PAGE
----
Wednesday, March 29, 2017

Australia: Cat hung by neck, breaks leg to escape

AUSTRALIA -- Hung by his neck and left to die, a Bundaberg cat was forced to break his own leg to free himself.

The horrific case of animal cruelty brought a seasoned animal rescuer to tears as she struggled to understand why anyone would do such a thing.

Best Friends Felines owner Nikki Chapple has seen her fair share of animal cruelty but even she was left dumbfounded by this latest act of animal abuse.

Mrs Chapple said she was alerted to the black cat's ordeal by Red Collar Rescue owner Sharyn Banks who posted it on an online animal rescue forum asking if anybody could help.

"I said yep. I knew it was $1,000 but it just broke my heart to hear what he'd been through," Mrs Chapple said.

According to Mrs Chapple, the 18-month-old domestic short hair cat was cared for at a Bundaberg pound before the pound's vet, along with Northside Vet Care, determined the best course of action was to amputate the cat's front left leg.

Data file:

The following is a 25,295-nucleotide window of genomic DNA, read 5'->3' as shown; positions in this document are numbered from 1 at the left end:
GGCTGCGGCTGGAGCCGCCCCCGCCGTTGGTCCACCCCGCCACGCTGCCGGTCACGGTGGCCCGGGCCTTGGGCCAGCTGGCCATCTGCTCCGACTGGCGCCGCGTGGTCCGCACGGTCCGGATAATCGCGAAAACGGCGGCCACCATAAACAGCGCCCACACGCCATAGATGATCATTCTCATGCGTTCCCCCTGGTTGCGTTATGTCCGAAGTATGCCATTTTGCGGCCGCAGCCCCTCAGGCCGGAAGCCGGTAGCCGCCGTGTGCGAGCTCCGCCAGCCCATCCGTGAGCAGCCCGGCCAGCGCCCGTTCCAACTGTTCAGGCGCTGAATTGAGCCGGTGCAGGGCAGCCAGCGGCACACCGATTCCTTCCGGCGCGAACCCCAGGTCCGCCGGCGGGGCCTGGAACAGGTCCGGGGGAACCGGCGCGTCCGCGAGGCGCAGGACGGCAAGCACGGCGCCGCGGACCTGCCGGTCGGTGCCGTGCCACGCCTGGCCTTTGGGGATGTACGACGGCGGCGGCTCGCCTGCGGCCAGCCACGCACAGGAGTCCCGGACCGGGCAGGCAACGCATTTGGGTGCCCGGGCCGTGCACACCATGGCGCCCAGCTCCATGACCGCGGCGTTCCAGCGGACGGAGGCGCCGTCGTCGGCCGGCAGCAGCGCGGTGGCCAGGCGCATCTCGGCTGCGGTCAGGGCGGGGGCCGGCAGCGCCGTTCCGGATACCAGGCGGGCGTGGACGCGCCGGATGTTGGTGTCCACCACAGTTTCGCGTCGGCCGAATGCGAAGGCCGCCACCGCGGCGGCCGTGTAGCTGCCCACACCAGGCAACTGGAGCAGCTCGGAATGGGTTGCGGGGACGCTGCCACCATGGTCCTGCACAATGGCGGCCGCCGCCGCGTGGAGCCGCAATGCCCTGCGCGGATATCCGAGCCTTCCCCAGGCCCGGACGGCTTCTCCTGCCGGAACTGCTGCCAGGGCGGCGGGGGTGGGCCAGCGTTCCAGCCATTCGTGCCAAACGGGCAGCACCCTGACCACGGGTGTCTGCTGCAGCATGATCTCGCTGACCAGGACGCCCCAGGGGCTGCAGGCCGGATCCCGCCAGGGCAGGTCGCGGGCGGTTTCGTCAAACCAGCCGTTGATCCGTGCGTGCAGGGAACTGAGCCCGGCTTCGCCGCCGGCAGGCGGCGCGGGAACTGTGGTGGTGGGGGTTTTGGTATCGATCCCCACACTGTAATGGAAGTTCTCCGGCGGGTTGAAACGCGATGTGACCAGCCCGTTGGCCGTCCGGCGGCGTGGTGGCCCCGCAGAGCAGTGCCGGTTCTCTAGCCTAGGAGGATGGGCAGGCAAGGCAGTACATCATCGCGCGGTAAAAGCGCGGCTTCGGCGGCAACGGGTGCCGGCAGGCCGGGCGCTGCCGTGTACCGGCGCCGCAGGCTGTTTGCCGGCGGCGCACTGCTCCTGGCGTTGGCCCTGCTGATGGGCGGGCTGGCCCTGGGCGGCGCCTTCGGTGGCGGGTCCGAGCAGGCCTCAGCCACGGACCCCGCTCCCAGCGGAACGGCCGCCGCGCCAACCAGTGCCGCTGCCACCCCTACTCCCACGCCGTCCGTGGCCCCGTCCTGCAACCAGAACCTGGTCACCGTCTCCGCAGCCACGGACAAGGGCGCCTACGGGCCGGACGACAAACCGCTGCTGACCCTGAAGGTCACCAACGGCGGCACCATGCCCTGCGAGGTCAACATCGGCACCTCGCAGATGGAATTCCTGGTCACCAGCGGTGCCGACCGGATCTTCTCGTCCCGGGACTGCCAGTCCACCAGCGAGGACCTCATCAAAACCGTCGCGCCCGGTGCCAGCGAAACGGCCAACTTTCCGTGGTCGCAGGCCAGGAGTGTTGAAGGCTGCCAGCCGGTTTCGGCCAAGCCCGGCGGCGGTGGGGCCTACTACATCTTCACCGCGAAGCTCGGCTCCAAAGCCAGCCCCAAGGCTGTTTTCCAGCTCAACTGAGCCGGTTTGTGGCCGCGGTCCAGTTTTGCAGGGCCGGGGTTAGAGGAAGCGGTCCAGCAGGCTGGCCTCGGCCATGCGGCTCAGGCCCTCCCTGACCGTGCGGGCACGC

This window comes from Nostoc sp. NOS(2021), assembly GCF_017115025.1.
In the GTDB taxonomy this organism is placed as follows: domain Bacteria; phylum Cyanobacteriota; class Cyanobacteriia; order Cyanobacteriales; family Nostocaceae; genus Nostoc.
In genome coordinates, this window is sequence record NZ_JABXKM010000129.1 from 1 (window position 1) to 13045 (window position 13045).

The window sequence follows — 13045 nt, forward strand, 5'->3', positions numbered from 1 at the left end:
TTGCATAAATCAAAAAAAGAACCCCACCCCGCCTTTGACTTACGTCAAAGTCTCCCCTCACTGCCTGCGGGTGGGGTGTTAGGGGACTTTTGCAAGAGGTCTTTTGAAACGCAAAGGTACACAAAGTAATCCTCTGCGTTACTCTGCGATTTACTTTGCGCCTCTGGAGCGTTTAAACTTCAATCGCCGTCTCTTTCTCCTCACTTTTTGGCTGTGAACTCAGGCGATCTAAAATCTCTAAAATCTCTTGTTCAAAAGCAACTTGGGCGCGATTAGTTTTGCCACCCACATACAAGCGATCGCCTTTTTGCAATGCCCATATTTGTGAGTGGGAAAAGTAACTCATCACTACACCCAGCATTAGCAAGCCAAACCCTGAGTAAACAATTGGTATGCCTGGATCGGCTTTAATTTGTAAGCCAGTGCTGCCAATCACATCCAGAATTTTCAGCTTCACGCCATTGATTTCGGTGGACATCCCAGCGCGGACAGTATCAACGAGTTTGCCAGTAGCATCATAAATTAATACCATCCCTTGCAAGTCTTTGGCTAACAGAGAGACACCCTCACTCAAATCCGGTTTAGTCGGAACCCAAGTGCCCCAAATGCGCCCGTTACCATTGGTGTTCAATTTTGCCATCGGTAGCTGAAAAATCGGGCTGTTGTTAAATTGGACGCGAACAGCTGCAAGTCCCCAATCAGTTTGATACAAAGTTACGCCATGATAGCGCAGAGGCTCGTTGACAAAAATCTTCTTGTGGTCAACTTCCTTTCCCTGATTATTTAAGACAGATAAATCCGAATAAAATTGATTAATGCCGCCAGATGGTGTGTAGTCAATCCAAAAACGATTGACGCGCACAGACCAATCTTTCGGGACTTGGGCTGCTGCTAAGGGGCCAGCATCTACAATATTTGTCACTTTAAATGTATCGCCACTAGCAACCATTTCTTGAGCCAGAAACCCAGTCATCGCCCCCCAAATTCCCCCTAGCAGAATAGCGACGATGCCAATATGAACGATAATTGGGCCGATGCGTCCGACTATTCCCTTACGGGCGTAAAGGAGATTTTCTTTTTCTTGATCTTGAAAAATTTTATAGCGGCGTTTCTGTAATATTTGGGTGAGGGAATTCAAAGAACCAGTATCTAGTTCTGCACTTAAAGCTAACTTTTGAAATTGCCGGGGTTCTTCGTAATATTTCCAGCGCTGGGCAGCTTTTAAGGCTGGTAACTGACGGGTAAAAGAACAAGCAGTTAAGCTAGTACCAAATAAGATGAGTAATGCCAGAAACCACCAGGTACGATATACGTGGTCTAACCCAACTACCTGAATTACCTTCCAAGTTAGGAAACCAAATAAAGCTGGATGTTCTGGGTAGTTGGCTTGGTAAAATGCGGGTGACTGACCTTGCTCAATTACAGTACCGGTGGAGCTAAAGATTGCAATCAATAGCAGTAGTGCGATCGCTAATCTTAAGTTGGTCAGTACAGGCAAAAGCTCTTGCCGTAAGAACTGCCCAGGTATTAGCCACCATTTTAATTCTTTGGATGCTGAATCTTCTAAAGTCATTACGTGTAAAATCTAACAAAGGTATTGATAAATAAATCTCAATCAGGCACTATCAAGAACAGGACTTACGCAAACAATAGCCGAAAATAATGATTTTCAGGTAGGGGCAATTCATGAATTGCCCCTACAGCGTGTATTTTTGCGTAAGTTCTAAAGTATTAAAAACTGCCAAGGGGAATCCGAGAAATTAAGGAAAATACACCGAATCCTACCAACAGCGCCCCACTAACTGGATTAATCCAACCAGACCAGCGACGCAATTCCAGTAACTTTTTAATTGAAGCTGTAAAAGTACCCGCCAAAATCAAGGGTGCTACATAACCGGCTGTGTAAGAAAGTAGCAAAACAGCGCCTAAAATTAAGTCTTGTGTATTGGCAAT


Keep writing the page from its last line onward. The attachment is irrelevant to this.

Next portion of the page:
He arrived in Brisbane on Wednesday night and as soon as Mrs Chapple saw him she cried.

"The skin was gone from around his neck," Mrs Chapple said.


"It looked like your typical collar injury but thinner so it must have been a tiny piece of rope."

Mrs Chapple said the cat had no use of his front left leg and was dragging it beneath him.

"He had worn away the hair around his paws, it was bloody, and underneath his leg was an ulcerated sore."

The cat was named Odyssey after the epic journey it had endured and Mrs Chapple said the evidence strongly indicated this was done on purpose.

"Someone's deliberately done this or another suggestion was a dog fighting ring used him as bait," she said.

Odyssey's amputation was performed successfully yesterday. Now he must adapt to life with only three legs.

"When it's one leg the animal can adapt pretty quickly," Mrs Chapple said. "He was already hopping about and he had good balance this morning."

But if Odyssey's journey is to have a happy ending he will have to overcome another potential obstacle.

"Because he's a black cat they are traditionally harder to adopt because of a stupid superstition," Mrs Chapple said.

"Thankfully we've had three people already say they want to adopt him. Hopefully we'll find a perfect match for him and he'll never endure anything like this again."

(NewsMail - March 25, 2017)